Politics

Offended MP asks Boris Johnson, “When is he coming to see me?”

An angry MP attacked Boris Johnson in a row today for deportations and asked him, “When is he coming to see me?”

Labor MP Imran Hussain alleged that the Nationalities and Borders Act could result in his and other ethnic minorities being stripped of their citizenship.

He was greeted with shouts of “shame” from Tory MPs and the prime minister hit back, saying his comment was “shameful”.

The Bradford East MP was furious: “My grandfather came to this country with thousands of others 70 years ago to work seven days a week in appalling conditions to help rebuild this country.

“Still, the Home Secretary’s Nationality and Boundaries Act means she can withdraw our British citizenship and deport us for even the smallest offenses.

“Given the government and Home Office’s terrible track record in dealing with minorities, the hostile environment and the Windrush scandals, I want to ask the Prime Minister the burning question that is now on the lips of bame people across the country.

“When is he coming to me?”

The prime minister struggled, telling him to look at the Tory front bench today and tell him to “withdraw what he just said”.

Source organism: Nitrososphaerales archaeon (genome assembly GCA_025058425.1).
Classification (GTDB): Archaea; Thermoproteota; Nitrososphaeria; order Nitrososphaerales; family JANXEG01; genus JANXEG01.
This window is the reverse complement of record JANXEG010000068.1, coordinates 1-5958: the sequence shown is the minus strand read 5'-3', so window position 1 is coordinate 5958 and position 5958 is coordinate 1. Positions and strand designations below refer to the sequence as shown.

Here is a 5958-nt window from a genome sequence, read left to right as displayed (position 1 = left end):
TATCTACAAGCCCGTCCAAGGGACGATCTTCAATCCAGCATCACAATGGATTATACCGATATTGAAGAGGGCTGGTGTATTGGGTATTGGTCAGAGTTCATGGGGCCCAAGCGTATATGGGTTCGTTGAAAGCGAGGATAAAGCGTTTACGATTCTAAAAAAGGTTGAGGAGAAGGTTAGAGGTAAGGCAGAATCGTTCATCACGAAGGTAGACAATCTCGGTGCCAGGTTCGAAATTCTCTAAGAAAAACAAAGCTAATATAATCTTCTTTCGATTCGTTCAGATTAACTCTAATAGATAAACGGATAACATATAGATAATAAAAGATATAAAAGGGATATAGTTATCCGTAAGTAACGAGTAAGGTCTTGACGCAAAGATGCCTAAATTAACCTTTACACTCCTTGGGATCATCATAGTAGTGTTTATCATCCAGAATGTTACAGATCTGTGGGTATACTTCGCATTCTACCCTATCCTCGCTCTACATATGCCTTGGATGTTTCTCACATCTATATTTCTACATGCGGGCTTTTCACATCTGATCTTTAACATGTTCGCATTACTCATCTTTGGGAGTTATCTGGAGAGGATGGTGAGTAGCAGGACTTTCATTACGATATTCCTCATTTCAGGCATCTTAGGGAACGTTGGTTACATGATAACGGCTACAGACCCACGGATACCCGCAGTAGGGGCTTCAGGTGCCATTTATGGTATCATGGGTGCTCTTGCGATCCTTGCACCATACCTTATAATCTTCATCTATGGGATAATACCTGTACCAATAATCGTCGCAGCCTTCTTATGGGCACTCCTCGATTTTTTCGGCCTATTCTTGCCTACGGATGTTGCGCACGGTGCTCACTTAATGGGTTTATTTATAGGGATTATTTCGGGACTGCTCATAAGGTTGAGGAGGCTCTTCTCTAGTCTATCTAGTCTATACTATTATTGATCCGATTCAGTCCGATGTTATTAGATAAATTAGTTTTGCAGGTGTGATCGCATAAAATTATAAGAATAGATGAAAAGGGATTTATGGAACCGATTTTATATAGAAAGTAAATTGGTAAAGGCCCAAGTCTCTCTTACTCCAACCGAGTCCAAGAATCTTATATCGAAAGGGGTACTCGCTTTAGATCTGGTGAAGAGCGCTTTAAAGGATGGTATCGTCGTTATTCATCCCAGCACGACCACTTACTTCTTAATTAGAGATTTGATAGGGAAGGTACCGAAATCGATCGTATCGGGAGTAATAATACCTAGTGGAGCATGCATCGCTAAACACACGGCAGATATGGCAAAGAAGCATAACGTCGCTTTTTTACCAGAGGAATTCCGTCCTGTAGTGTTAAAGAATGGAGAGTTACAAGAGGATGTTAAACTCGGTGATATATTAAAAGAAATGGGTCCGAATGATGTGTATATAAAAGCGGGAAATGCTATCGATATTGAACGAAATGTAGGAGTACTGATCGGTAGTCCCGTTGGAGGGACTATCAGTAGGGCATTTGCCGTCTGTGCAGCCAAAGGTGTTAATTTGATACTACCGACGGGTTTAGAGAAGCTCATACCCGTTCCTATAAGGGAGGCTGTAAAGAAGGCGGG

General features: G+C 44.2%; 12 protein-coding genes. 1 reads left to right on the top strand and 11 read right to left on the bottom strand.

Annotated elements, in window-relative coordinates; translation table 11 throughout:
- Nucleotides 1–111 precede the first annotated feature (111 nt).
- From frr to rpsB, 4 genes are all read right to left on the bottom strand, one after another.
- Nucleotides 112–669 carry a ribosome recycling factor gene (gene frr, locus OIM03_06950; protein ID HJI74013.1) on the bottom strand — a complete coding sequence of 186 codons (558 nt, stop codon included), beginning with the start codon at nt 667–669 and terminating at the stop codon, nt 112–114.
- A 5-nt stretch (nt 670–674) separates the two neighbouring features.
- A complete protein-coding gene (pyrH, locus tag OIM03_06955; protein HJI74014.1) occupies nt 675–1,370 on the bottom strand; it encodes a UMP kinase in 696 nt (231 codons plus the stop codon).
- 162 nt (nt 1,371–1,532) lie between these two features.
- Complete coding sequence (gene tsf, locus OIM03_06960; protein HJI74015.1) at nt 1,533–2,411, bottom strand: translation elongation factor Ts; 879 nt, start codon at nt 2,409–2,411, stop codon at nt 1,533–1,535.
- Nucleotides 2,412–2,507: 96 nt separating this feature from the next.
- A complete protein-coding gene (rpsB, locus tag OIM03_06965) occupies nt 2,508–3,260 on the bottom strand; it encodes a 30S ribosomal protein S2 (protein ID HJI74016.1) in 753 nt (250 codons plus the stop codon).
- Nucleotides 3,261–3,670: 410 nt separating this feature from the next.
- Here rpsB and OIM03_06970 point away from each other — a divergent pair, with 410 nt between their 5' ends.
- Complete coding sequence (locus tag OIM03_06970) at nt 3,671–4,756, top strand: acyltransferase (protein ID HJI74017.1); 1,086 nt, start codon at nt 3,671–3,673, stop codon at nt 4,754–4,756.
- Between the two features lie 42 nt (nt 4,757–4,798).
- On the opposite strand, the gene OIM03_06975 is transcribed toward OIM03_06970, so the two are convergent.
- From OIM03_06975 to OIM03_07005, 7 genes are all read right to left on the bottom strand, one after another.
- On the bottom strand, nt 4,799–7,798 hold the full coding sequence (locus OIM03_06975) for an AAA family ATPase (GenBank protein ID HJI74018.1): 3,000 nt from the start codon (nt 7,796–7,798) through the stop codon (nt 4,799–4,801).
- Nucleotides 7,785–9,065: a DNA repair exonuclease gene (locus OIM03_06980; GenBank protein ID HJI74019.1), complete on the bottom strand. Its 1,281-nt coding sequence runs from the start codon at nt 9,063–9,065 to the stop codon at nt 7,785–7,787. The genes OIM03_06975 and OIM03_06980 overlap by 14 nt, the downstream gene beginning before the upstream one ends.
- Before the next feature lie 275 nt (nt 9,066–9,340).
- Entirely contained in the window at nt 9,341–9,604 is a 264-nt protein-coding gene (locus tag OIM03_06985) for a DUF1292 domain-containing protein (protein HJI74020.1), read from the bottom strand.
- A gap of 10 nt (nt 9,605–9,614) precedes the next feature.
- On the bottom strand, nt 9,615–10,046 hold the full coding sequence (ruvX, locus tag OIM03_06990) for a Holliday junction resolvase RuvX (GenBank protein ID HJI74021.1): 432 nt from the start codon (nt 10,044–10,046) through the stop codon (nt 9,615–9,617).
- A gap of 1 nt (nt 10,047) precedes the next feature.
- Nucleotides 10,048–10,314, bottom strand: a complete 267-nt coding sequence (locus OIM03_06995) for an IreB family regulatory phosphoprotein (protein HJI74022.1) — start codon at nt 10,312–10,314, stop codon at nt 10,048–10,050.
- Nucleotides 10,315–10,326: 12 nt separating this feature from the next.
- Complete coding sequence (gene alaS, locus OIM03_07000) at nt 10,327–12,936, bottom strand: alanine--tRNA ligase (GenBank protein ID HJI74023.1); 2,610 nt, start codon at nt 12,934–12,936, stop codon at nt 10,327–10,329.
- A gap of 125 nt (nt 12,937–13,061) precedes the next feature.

Johnson added, “He should withdraw what he said is utterly shameful, and as he well knows, the Borders Act does no such thing.

“It helps us fight the evil gangs that are taking advantage of people’s willingness to cross the English Channel in unseaworthy boats.

“And I would have thought a reasonable Labor Party would support that.”

However, the Guardian reported that a proposed rule change tacitly added to the bill could allow individuals to be stripped of their UK citizenship without warning.

Clause 9 – “Citizenship Removal Notice” – exempts the government from the obligation to give notice if this is not “reasonably practicable” or in the interests of national security, diplomatic relations or otherwise in the public interest.

The power to strip citizenship already exists and has been used against Shamima Begum, but critics say the law would allow it in some cases without notice – making the Home Secretary’s powers even more draconian.

Frances Webber, Vice-Chair of the Institute of Race Relations, told the newspaper: “This amendment sends the message that, although certain citizens were born and raised in the UK and have no other homeland, they remain immigrants in that country. Your citizenship and with it all your rights are precarious and conditional. “

The Home Office said British citizenship was “a privilege, not a right”.

They added, “The Nationality and Boundaries Act will change the law so that citizenship can be withdrawn if dismissal is impractical, such as when there is no way to communicate with the person.”

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